Today, you can “dial” a telephone by pushing buttons. And most of us have cellphones, making it easy to get in touch with someone faster than you can say “android.” In the old days, you had a stationary phone with a round dial on it. You could only move it as far as the cord would reach. To dial a number, you had to put your finger into a series of holes in the dial and rotate it. If you misdialed one digit, you could end up calling some stranger who would be anywhere from mildly annoyed to angry to hear from you, depending on what he/she was doing when your call came in. The worst time to accidentally dial a stranger was when he/she was in the shower and expecting an urgent call. Many of us learned our first four-letter words after dialing the wrong number.
There were no such things as Call Waiting, Voicemail, or Caller ID. There was no way of knowing who was calling until you picked up the phone, which would keep on ringing as long as the person who was calling you had his/her receiver off the hook. If you called someone who was on the phone, you’d get a “busy signal” until the person hung up the receiver. You couldn’t leave a message. If you REALLY had to get through, you had to dial “0” to call an operator and ask her to break in and interrupt the call. My father would sometimes do this when my sister was on one of her marathon phone conversations with one of her friends. My sister wasn’t happy about this, but Dad was livid, and she had no choice.
Imagine this. You pick up the receiver of your phone, ready to dial the number of someone who is anxiously waiting for your call. This is the most important call you have made in your entire life. Instead of a dial tone, you hear two people talking. Congratulations. You have a party line, and your party line partner is on the phone. Many people chose party lines because it was cheaper to share a phone line than to have one exclusively for you alone. Many people came to regret this.
You have two choices: (1) hang up, wait a few minutes, and try again; and (2) break into the conversation and beg/demand that they hang up and let you have the line, telling them that you need to make a life-or-death call that could change your life as you know it. I will leave you to imagine the potential confrontation that could occur should you choose option 2.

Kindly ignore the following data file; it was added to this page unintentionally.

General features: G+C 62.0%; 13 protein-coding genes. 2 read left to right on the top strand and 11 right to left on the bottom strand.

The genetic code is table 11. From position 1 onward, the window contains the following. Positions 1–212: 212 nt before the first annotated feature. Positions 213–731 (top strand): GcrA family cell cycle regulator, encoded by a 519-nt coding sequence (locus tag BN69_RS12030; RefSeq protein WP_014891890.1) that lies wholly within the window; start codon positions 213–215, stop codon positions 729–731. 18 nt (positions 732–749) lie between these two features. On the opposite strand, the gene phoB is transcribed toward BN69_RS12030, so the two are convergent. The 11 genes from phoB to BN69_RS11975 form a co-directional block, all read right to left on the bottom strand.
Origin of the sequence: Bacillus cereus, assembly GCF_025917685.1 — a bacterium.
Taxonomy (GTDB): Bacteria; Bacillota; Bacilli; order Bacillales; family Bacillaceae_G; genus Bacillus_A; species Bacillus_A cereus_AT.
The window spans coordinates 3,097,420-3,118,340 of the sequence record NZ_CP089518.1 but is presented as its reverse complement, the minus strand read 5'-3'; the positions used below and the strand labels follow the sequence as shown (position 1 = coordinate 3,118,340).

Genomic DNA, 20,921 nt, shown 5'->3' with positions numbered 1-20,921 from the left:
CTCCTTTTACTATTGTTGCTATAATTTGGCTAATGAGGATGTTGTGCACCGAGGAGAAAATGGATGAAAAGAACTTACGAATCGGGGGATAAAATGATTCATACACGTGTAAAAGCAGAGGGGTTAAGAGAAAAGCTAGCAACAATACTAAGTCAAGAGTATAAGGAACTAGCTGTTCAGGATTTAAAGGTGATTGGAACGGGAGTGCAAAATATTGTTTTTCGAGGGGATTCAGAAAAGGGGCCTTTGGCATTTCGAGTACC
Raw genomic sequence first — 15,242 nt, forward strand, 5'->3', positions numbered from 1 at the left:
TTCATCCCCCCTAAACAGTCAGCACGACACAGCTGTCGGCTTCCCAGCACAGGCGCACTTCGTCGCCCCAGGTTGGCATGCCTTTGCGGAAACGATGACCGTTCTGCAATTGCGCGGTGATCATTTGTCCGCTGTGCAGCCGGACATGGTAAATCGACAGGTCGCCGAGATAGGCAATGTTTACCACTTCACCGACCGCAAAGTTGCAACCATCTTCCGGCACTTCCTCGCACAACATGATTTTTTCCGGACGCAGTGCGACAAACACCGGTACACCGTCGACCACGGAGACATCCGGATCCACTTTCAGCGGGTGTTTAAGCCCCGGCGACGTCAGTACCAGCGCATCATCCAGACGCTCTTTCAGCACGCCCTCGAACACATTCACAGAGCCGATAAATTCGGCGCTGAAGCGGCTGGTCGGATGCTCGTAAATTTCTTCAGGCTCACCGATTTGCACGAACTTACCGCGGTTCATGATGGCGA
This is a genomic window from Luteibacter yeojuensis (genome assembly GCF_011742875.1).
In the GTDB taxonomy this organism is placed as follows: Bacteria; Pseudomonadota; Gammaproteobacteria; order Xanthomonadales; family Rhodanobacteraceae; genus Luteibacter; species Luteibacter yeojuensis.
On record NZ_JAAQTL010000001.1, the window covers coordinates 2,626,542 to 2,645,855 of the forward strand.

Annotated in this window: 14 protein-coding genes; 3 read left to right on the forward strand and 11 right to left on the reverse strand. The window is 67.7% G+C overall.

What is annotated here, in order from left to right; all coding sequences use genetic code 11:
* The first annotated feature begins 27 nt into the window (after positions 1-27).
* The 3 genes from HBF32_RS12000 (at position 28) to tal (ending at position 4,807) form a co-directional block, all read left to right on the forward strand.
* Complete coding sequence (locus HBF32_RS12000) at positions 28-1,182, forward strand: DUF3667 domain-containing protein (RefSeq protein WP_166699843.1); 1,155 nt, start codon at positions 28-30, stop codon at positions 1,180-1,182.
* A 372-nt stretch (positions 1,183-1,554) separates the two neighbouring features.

We didn’t have rollerblades. We had rollerskates. Those of us who did not have wealthy parents had clamp-style skates that required a key to attach them to our shoes. Kids whose parents could afford it might have shoe-style skates, but they were rare in our neighborhood. I only knew one kid who had a pair of those. The same kid had playground-level swings in her yard, so you can imagine how we were both envious of her and eager to hang around with her.
Back to rollerskates. Those old clamp-style skates could be hard on shoes. Besides, they were not always good at negotiating things like cracks in a sidewalk or potholes on a back street. Many a skinned knee could be traced back to a pair of skates. That was okay with us. Skinned arms and legs were de rigeur with us. People expected us to get these, being kids and all. Our parents would never think of suing the rollerskate company or – heaven forbid – the city because their clumsy kids decided it would be fun to skate over a pothole. They would have considered it somehow un-American.
My generation remembers mimeograph machines for one reason: you could get mildly high from sniffing the ink in them. We also remember how messy they were when you loaded them with ink, how you could end up with it all over your hands and your clothes if you weren’t careful. The quality of the copies could best be described as sloppy.
There was general rejoicing when photocopiers replaced mimeograph machines. We owe the Xerox Company thanks for being a great boon to humanity.